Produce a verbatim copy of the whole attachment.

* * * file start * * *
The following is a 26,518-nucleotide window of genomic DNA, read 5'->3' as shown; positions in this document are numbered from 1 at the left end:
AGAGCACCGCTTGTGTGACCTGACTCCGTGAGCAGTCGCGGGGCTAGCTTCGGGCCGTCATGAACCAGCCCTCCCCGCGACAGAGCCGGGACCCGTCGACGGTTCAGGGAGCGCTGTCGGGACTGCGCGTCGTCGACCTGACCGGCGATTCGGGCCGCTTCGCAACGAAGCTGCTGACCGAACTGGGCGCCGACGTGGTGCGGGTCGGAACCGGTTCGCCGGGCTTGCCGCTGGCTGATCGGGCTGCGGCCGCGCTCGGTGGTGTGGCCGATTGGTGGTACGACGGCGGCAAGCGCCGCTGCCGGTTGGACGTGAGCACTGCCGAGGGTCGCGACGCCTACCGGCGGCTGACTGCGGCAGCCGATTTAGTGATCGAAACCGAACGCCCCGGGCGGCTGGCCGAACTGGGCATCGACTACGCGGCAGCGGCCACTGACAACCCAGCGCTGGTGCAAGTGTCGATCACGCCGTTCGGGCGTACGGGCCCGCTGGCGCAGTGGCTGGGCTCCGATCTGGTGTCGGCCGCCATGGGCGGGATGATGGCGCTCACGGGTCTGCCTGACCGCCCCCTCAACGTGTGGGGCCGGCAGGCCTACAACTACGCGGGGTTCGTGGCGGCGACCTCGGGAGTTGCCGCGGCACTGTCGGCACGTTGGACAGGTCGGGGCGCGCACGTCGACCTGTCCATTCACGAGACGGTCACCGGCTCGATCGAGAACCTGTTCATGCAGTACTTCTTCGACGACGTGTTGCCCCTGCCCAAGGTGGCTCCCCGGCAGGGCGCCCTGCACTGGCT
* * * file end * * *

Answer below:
The following is a 26,518-nucleotide window of genomic DNA, read 5'->3' as shown; positions in this document are numbered from 1 at the left end:
AGAGCACCGCTTGTGTGACCTGACTCCGTGAGCAGTCGCGGGGCTAGCTTCGGGCCGTCATGAACCAGCCCTCCCCGCGACAGAGCCGGGACCCGTCGACGGTTCAGGGAGCGCTGTCGGGACTGCGCGTCGTCGACCTGACCGGCGATTCGGGCCGCTTCGCAACGAAGCTGCTGACCGAACTGGGCGCCGACGTGGTGCGGGTCGGAACCGGTTCGCCGGGCTTGCCGCTGGCTGATCGGGCTGCGGCCGCGCTCGGTGGTGTGGCCGATTGGTGGTACGACGGCGGCAAGCGCCGCTGCCGGTTGGACGTGAGCACTGCCGAGGGTCGCGACGCCTACCGGCGGCTGACTGCGGCAGCCGATTTAGTGATCGAAACCGAACGCCCCGGGCGGCTGGCCGAACTGGGCATCGACTACGCGGCAGCGGCCACTGACAACCCAGCGCTGGTGCAAGTGTCGATCACGCCGTTCGGGCGTACGGGCCCGCTGGCGCAGTGGCTGGGCTCCGATCTGGTGTCGGCCGCCATGGGCGGGATGATGGCGCTCACGGGTCTGCCTGACCGCCCCCTCAACGTGTGGGGCCGGCAGGCCTACAACTACGCGGGGTTCGTGGCGGCGACCTCGGGAGTTGCCGCGGCACTGTCGGCACGTTGGACAGGTCGGGGCGCGCACGTCGACCTGTCCATTCACGAGACGGTCACCGGCTCGATCGAGAACCTGTTCATGCAGTACTTCTTCGACGACGTGTTGCCCCTGCCCAAGGTGGCTCCCCGGCAGGGCGCCCTGCACTGGCT